The second volume of Odd Tangle-Hair’s Saga takes up Odd’s adventures as a skald (court poet) in the land of the Rus. Here he is drawn into a dangerous love affair with the passionate and cunning Princess Ingigerd of Novgorod, and is forced to break with his sworn lord, Harald the Ruthless. Along the way, Odd devises a stratagem to defeat the wild Pechenegs, nomadic warriors of the Russian steppe, and goes off on a doomed mission to explore the distant reaches of the Black Sea. The novel concludes with Odd sailing into the harbor of Constantinople, bent on a secret mission, which will almost certainly cost him his life.
Eager, curious, quick-witted—and sometimes wrong-headed—Odd Tangle-Hair recounts his story with candor, insight, and always an ironic sense of humor.About the Author
From boyhood, Bruce Macbain spent his days in reading history and historical fiction. The Greeks and Romans have held a special fascination for him, and this led to earning a master’s degree in Classical Studies and a doctorate in Ancient History. Along the way, he also taught English as a Peace Corps Volunteer in Borneo. Later, he taught courses in Greek and Roman civilization at Boston University, and published a few dense monographs, read by very few. In recent years he has turned to writing fiction, a much more congenial pursuit, beginning with two historical mysteries set in ancient Rome (Roman Games and The Bull Slayer). Now, he has turned his attention to his other favorite folk, the Vikings. Odin's Child , the first novel of Odd Tangle-Hair’s Saga, was published in May, 2015 and is now followed the sequel, The Ice Queen. A concluding volume will follow next year.
Bruce spends his spare time in the kitchen, cooking spicy food.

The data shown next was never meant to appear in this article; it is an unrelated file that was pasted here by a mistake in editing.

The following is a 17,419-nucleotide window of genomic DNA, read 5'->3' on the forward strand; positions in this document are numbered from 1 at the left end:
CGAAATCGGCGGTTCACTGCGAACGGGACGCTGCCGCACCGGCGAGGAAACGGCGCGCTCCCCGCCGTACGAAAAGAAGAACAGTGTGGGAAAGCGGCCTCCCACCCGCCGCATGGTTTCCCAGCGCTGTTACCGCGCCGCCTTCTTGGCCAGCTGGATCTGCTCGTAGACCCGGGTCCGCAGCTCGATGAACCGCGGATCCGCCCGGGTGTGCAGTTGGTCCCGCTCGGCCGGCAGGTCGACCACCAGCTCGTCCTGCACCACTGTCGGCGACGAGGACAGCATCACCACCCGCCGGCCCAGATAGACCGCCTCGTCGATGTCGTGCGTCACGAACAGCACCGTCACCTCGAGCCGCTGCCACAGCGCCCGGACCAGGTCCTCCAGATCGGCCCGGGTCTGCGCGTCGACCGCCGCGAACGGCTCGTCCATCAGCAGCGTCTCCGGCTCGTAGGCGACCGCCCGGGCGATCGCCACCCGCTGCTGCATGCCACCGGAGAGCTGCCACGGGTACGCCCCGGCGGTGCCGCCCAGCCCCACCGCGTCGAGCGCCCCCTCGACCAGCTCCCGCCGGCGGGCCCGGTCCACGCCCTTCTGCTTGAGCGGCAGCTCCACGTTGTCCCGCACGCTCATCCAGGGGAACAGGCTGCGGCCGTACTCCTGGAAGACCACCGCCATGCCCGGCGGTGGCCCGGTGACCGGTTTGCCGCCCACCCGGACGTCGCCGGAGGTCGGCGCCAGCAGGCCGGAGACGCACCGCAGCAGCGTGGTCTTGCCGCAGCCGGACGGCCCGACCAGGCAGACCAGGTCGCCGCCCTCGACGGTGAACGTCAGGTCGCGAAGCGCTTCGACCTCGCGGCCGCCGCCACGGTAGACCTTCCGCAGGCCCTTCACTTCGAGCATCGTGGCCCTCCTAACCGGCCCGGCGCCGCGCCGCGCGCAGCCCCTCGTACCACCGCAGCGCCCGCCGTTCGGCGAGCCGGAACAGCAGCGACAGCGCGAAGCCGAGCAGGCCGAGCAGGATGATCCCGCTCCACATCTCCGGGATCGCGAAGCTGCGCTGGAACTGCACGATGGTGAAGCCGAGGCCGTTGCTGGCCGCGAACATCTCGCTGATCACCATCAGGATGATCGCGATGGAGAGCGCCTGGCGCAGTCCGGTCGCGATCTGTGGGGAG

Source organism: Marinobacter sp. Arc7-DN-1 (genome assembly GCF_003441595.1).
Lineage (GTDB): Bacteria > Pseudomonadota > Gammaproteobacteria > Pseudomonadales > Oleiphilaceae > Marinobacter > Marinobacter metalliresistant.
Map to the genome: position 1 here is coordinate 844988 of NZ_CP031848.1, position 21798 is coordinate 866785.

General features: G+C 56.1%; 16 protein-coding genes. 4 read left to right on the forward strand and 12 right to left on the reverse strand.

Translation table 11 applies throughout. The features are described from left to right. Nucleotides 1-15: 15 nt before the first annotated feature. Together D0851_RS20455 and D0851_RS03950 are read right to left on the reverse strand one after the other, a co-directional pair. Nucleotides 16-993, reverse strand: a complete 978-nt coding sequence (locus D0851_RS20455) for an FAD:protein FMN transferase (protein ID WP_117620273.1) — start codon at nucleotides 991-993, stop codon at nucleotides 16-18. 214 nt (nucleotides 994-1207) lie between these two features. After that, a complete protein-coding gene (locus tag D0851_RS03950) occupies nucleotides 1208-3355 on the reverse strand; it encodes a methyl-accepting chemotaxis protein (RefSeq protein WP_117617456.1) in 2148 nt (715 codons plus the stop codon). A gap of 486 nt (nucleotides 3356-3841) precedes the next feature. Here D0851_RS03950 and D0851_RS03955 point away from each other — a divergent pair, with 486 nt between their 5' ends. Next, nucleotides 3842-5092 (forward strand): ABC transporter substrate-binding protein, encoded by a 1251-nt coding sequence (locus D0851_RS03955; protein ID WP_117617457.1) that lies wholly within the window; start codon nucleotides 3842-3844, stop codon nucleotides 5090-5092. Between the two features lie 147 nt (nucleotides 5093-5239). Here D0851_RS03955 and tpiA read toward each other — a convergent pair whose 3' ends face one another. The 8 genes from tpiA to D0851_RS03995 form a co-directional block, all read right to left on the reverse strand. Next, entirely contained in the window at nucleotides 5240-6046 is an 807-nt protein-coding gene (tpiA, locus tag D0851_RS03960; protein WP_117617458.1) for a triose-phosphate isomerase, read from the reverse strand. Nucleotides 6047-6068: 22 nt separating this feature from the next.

Series: Odd Tangle-Hair's Saga #2
Release Date: 30 November, 2015
Publisher: Blank Slate Press
Genre: Historical Fiction
Review Written: 30 December, 2015
Let me state now that I have a slight bias towards books that feature both Vikings and especially ones that feature vikings as skalds. They're two of my favorite things, though it's often a disappointment when idealized thoughts don't add up to the writing. In the case of The Ice Queen (and retroactively Odin's Child) I wasn't disappointed at all. Odd Tangle-Hair is a fascinating character who seems to find himself in a number of scrapes. With a childhood full of stories and poetry, Odd's life was a difficult one. The only survivor of his family, he originally made for Iceland to seek his fortune after losing his family in a house fire. Things went awry of course, but he's survived long enough to find his way into the land of the Rus (Russia) and into the arms of the Princess Ingigerd.
A masterful sense of story-telling follows Odd through his various adventures; sailing on the Black Sea, making trades in Constantinople (modern day Istanbul), and finding that his forbidden romance are just the start of his long often doomed trips. Macbain has a wonderful writing style, one that flows and draws the reader in and gets them interested in the novel. Framing the story with the clever first-person narrative of someone come to seek out Odd's tales, readers will be immediately drawn into the story style. At times the novel did get slightly wordy, though it wasn't enough to make me stop reading. All in all, I loved this book and hope to catch the third book when it releases too.